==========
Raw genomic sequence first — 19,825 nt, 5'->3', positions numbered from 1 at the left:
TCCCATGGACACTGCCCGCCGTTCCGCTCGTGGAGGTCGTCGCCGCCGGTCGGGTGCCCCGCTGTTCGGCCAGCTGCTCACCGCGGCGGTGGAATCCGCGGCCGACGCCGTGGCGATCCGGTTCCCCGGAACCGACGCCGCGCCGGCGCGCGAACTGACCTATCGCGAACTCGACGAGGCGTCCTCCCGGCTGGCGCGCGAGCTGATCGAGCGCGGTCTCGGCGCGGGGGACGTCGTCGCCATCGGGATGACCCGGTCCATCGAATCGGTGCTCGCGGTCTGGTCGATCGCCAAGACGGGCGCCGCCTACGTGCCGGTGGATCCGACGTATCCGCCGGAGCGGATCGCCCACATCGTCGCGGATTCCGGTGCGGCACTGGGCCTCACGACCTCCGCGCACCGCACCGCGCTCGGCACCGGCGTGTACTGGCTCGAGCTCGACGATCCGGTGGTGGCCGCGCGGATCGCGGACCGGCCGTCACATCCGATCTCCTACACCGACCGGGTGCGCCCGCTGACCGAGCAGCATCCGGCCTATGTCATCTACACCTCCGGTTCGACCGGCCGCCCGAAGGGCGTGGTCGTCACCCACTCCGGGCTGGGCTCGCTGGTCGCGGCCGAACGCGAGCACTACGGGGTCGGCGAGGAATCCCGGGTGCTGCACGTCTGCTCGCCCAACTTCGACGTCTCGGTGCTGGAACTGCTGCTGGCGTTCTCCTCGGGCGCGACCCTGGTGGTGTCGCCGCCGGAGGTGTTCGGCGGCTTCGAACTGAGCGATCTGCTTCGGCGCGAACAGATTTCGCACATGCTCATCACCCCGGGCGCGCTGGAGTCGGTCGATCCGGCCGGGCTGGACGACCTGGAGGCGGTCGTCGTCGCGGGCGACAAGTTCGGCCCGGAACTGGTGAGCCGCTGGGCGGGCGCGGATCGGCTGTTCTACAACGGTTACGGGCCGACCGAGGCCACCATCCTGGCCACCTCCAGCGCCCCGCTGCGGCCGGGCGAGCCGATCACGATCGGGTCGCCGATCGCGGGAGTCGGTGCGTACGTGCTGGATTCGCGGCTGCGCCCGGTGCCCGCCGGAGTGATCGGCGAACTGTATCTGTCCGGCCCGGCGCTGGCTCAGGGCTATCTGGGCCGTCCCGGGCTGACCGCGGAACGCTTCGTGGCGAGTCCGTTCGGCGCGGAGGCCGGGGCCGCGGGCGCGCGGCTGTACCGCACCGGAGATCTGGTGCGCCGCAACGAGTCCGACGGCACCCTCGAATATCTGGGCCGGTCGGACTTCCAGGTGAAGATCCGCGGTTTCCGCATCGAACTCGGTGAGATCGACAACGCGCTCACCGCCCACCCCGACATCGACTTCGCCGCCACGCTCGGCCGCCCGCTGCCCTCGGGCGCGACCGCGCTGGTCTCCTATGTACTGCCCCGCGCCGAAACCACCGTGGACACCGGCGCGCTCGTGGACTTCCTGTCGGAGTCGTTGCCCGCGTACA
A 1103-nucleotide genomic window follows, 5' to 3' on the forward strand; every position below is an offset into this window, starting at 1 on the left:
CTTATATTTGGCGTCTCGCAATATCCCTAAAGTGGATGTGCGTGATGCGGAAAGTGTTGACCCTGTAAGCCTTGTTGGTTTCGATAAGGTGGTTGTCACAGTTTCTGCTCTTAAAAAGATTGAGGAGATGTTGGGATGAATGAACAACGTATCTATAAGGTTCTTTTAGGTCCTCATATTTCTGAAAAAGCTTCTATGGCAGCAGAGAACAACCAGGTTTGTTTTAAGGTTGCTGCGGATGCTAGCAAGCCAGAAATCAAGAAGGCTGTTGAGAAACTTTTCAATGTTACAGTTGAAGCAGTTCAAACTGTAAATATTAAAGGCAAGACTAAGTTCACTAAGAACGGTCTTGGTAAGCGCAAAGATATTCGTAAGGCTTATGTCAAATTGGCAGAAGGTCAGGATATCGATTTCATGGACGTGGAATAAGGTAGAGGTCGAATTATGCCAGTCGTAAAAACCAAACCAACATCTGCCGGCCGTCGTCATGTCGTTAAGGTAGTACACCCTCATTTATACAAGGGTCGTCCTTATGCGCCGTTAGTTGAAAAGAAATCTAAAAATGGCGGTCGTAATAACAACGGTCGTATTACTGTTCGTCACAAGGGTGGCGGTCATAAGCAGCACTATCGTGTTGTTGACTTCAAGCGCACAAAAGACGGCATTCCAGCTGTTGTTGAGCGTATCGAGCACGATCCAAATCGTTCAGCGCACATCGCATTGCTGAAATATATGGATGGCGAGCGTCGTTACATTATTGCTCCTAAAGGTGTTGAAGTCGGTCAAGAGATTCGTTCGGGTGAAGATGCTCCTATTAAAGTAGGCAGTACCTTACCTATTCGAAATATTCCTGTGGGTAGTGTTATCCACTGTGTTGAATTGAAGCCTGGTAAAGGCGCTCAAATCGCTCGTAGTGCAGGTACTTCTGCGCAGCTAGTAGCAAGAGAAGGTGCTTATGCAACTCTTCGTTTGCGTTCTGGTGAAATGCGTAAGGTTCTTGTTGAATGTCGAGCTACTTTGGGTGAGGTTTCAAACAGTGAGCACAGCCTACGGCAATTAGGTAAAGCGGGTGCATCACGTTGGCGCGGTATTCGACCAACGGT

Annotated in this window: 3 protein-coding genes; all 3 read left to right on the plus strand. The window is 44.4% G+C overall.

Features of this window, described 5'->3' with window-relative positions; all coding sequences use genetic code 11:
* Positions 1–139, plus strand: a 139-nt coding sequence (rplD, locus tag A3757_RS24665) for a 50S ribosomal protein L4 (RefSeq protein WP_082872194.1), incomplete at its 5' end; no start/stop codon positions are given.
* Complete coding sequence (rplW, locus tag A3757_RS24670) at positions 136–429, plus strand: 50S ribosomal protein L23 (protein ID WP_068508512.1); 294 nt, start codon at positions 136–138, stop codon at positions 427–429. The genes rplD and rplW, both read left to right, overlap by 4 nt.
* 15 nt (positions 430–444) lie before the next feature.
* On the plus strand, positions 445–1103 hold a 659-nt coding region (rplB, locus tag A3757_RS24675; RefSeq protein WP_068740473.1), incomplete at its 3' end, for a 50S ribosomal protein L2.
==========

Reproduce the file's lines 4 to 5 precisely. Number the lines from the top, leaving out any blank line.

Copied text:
CTTATATTTGGCGTCTCGCAATATCCCTAAAGTGGATGTGCGTGATGCGGAAAGTGTTGACCCTGTAAGCCTTGTTGGTTTCGATAAGGTGGTTGTCACAGTTTCTGCTCTTAAAAAGATTGAGGAGATGTTGGGATGAATGAACAACGTATCTATAAGGTTCTTTTAGGTCCTCATATTTCTGAAAAAGCTTCTATGGCAGCAGAGAACAACCAGGTTTGTTTTAAGGTTGCTGCGGATGCTAGCAAGCCAGAAATCAAGAAGGCTGTTGAGAAACTTTTCAATGTTACAGTTGAAGCAGTTCAAACTGTAAATATTAAAGGCAAGACTAAGTTCACTAAGAACGGTCTTGGTAAGCGCAAAGATATTCGTAAGGCTTATGTCAAATTGGCAGAAGGTCAGGATATCGATTTCATGGACGTGGAATAAGGTAGAGGTCGAATTATGCCAGTCGTAAAAACCAAACCAACATCTGCCGGCCGTCGTCATGTCGTTAAGGTAGTACACCCTCATTTATACAAGGGTCGTCCTTATGCGCCGTTAGTTGAAAAGAAATCTAAAAATGGCGGTCGTAATAACAACGGTCGTATTACTGTTCGTCACAAGGGTGGCGGTCATAAGCAGCACTATCGTGTTGTTGACTTCAAGCGCACAAAAGACGGCATTCCAGCTGTTGTTGAGCGTATCGAGCACGATCCAAATCGTTCAGCGCACATCGCATTGCTGAAATATATGGATGGCGAGCGTCGTTACATTATTGCTCCTAAAGGTGTTGAAGTCGGTCAAGAGATTCGTTCGGGTGAAGATGCTCCTATTAAAGTAGGCAGTACCTTACCTATTCGAAATATTCCTGTGGGTAGTGTTATCCACTGTGTTGAATTGAAGCCTGGTAAAGGCGCTCAAATCGCTCGTAGTGCAGGTACTTCTGCGCAGCTAGTAGCAAGAGAAGGTGCTTATGCAACTCTTCGTTTGCGTTCTGGTGAAATGCGTAAGGTTCTTGTTGAATGTCGAGCTACTTTGGGTGAGGTTTCAAACAGTGAGCACAGCCTACGGCAATTAGGTAAAGCGGGTGCATCACGTTGGCGCGGTATTCGACCAACGGT

Annotated in this window: 3 protein-coding genes; all 3 read left to right on the plus strand. The window is 44.4% G+C overall.